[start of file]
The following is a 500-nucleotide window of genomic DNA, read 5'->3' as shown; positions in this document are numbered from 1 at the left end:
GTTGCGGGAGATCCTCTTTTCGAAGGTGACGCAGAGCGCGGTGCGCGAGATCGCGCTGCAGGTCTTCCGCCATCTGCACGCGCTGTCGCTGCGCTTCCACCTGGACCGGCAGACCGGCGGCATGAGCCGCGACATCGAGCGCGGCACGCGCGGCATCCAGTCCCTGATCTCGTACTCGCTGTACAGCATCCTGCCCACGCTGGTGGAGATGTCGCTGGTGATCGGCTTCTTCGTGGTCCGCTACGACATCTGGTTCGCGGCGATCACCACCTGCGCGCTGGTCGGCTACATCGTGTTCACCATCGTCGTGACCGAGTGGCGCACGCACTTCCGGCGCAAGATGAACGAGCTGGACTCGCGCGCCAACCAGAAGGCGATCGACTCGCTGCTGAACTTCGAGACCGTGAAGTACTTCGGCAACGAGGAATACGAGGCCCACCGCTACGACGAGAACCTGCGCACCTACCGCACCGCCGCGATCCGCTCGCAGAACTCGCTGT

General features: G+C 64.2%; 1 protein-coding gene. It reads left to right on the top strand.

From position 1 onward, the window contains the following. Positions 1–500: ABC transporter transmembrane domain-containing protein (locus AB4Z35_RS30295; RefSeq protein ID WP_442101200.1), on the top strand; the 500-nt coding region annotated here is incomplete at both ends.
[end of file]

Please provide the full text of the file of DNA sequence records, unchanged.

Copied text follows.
The following is a 500-nucleotide window of genomic DNA, read 5'->3' as shown; positions in this document are numbered from 1 at the left end:
GTTGCGGGAGATCCTCTTTTCGAAGGTGACGCAGAGCGCGGTGCGCGAGATCGCGCTGCAGGTCTTCCGCCATCTGCACGCGCTGTCGCTGCGCTTCCACCTGGACCGGCAGACCGGCGGCATGAGCCGCGACATCGAGCGCGGCACGCGCGGCATCCAGTCCCTGATCTCGTACTCGCTGTACAGCATCCTGCCCACGCTGGTGGAGATGTCGCTGGTGATCGGCTTCTTCGTGGTCCGCTACGACATCTGGTTCGCGGCGATCACCACCTGCGCGCTGGTCGGCTACATCGTGTTCACCATCGTCGTGACCGAGTGGCGCACGCACTTCCGGCGCAAGATGAACGAGCTGGACTCGCGCGCCAACCAGAAGGCGATCGACTCGCTGCTGAACTTCGAGACCGTGAAGTACTTCGGCAACGAGGAATACGAGGCCCACCGCTACGACGAGAACCTGCGCACCTACCGCACCGCCGCGATCCGCTCGCAGAACTCGCTGT

General features: G+C 64.2%; 1 protein-coding gene. It reads left to right on the top strand.

From position 1 onward, the window contains the following. Positions 1–500: ABC transporter transmembrane domain-containing protein (locus AB4Z35_RS30295; RefSeq protein ID WP_442101200.1), on the top strand; the 500-nt coding region annotated here is incomplete at both ends.